Summer Isn’t Over Yet!
The back to school season is just around the corner and we’re fast approaching the dog days of summer (the “dog days of summer” refer to the hottest, most miserable days of the year sometimes lasting until October in some parts of the country). It’s never too late to stay vigilant on our families summer safety. I recently had the opportunity to talk with Dr. Harman Friedman about ways we can keep our families safe during the summer. With her help, I have created a few key tips for keeping our families safe this summer. We are Kaiser Permanente Orange County ambassadors, all opinions are our own.
Beat the Heat
It’s HOT! Now that we’ve entered the dog days of summer it’s more important than ever to be vigilant on care. During summer vacation, kids are at risk of heat related issues because of long days of sun and heat exposure. With too much heat exposure in infants and young children, they will risk getting a heat-related illness which is what happens when the body’s temperature control system is overloaded. The best defense against heat-related illnesses is a good defense.
- Never leave infants, children, or pets in a parked car, even if the windows are cracked open.
- Dress infants and children in loose, lightweight, light-colored clothing.
- Schedule outdoor activities carefully, for morning and evening hours. Dr. Harman Friedman suggested seeking out shade between the hours of 10am and 4pm – the hottest part of the day.
- Stay hydrated!
- Dr. Harman Friedman would like to remind us to take care of the elderly and make sure they have plenty of fans to keep them cool.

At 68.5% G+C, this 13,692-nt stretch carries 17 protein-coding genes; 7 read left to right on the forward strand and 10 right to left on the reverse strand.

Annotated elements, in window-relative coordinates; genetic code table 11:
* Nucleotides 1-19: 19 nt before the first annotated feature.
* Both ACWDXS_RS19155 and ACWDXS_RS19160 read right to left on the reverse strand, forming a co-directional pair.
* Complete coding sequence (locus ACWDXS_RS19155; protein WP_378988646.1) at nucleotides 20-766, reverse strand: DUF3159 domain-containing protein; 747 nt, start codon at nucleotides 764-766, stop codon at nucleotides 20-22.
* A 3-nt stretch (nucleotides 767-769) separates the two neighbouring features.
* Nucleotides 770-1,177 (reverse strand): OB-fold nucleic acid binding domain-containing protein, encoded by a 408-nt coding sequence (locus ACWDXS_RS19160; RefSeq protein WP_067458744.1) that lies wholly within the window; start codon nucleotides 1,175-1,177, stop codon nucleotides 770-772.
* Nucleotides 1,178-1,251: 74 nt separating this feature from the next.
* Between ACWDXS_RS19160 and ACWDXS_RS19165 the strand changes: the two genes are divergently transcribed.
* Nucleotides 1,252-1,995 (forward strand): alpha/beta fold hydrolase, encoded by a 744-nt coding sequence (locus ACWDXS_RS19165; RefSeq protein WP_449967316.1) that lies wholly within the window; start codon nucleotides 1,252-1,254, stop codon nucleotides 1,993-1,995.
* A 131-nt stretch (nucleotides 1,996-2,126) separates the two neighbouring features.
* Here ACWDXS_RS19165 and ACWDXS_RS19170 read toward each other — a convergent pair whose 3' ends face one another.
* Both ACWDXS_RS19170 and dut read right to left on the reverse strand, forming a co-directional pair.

Kaiser Permanente Orange County strongly suggests that everyone apply sunscreen regardless of the amount of time they have planned for sun exposure. Sunscreen should be generously applied 30 minutes before going outside and reapplied at least every 2 hours.
Stay cool when it’s hot! Dr. Harman-Friedman feels it is very important to dress appropriately for the weather. When it is particularly hot outside wear loose, light colored clothing.
Heat exhaustion becomes a concern as temperatures rise. Symptoms of heat exhaustion include fatigue, extreme thirst, and muscle cramping. If a person isn’t able to cool down and rehydrate themselves, heat exhaustion can lead to heatstroke which is potentially fatal.
Heatstroke is a serious condition in which the body temperature rises above 104 F and requires emergency care. Untreated heatstroke can quickly damage your brain, heart, kidneys and muscles. The damage worsens the longer treatment is delayed, increasing your risk of serious complications or death.
Keep an eye on the signs of dehydration in young children and older adults. Early signs can quickly escalate to Heatstroke.
Early Signs of Dehydration:
Dizzy or Lightheaded
Late Signs of Dehydration:
Red, dry skin
When the summer days are long and hot it only seems natural to want to jump into a refreshing pool to cool off. However and most unfortunately drownings are the leading cause of injury death for young children ages 1 to 4.
- Always supervise children when in or around water. A responsible adult should constantly watch young children.
- Teach kids to swim! Dr. Harman Friedman suggest taking mommy and me classes to help get babies comfortable in the water and she also suggests taking formal swimming lessons starting at 3 or 4 years old (keeping in mind that even young children who know how to swim are not “water safe” and vigilant supervision is necessary with all children.)
- Learn cardiopulmonary resuscitation (CPR). Your CPR skills could save someone’s life.
- Install a four-sided fence around home pools.
The last day of summer is Friday, September 22nd. Even though the back to school season is quickly approaching it’s never to late to be extra vigilant on care during the hot summer days. Log on to Kaiser Permanente Orange County for more summer safety tips.